Think horizontal or vertical: Remember to turn your camera when shooting tall objects. This allows you to fill the frame more with the subject and eliminate unwanted background clutter.


Keep the background simple: When photographing people, look at the background and foreground for things that will clutter the photo. Watch for plants or other objects that look as if they are growing out of your subject???s heads. When using flash indoors, watch for things that will cause shadows. A chandelier hanging low will cause shadows on the subject or the background. Glare can be avoided by shooting glass-covered pictures at an angle. Watch for glass doors or windows that are in a straight path to the flash; these will cause glare.


Fill the frame with the subject: When photographing people, get close, fill the frame and use your flash outdoors to fill in shadows and put highlights in their eyes. When photographing objects, fill the frame as much as possible to eliminate background. More detail can be achieved when this technique is used.


Hold the camera steady: Shaking while taking the photo will cause the picture to be blurry. Deliberately hold the camera still before, and during the picture taking process. It is best to relax and hold the camera in a natural way. Be careful not to cover the flash with your finger while firing the shutter. Be aware that the camera strap hanging in front of the lens, or flash. The strap will show up as a shadow or obstruction in your picture.


Understand the limitations of your equipment: Most point and shoot cameras are unable to focus closer than three to four feet. Getting closer than the focus limitation of the camera will produce blurry unacceptable pictures. Most flash units on point and shoot cameras are limited to about eight to twelve feet when using 400 ISO film. Using a flash at a sporting event will not produce the results you want. Use 800 ISO film, turn off your flash and hope for the best.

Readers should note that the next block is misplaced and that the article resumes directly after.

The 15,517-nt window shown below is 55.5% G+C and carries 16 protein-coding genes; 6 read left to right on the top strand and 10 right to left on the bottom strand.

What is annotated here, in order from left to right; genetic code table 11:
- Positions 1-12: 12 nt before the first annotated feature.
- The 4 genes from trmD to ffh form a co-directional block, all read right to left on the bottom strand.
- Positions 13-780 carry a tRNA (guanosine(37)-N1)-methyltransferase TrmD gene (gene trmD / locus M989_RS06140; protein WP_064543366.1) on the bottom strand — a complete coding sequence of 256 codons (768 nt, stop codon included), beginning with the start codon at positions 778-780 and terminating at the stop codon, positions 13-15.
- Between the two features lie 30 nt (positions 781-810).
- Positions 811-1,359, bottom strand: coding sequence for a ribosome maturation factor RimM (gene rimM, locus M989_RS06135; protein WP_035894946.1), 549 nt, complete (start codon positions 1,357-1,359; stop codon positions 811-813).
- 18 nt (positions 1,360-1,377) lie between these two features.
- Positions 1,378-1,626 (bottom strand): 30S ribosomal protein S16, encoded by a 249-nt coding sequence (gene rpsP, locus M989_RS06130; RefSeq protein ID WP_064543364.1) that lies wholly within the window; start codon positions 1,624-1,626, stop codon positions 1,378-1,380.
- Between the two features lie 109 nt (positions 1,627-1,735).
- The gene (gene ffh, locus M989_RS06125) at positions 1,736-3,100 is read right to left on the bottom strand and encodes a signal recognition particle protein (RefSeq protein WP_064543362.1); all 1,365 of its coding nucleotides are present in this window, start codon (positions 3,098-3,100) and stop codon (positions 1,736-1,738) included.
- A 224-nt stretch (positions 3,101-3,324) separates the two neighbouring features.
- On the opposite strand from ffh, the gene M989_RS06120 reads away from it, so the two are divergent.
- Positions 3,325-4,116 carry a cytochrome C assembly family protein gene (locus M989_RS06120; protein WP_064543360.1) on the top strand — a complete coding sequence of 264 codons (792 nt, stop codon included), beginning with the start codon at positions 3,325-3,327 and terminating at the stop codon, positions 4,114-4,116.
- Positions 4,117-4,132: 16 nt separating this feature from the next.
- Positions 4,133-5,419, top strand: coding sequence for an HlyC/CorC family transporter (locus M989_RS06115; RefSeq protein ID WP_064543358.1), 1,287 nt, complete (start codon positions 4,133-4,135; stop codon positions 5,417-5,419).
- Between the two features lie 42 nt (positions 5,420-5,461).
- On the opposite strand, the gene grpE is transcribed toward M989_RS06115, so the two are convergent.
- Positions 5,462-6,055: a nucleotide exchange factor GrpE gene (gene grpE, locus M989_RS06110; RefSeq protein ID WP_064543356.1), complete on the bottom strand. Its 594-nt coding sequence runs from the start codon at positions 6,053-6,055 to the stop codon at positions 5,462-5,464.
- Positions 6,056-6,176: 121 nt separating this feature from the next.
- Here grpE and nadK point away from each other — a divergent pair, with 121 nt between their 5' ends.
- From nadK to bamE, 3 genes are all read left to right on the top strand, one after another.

Keep your eye on the horizon and other lines of reference: When looking through your viewfinder, keep all visual lines straight. If the horizon in your picture is out of balance, your subjects will look like they are leaning to one side. This makes it more difficult to enlarge because in order to straighten the photo a portion of it will be cropped off to correct for the crooked lines. With vertical pictures, watch for vertical lines that correspond with the subject. Keep these lines parallel with the edge of the frame.


The rule of thirds: This is a popular rule that photographers and artists use to strategically place points of interest. Divide your viewfinder into thirds horizontally and vertically. This creates a grid of nine boxes. Try placing important elements of your photo where these lines intersect. Please remember, that while this is a rule that can and should be broken. Using this rule will help you become more creative with your photography and improve your composition.


Try new angles with the same subject: When photographing a subject, walk around, shoot different angles, change your lighting, turn your flash on, then turn it off. By moving around and firing off several shots, you will be amazed how your pictures will improve.


Show off your best pictures: When sharing pictures with friends and family, show them only your best. Eliminate the photos that don???t show your best work.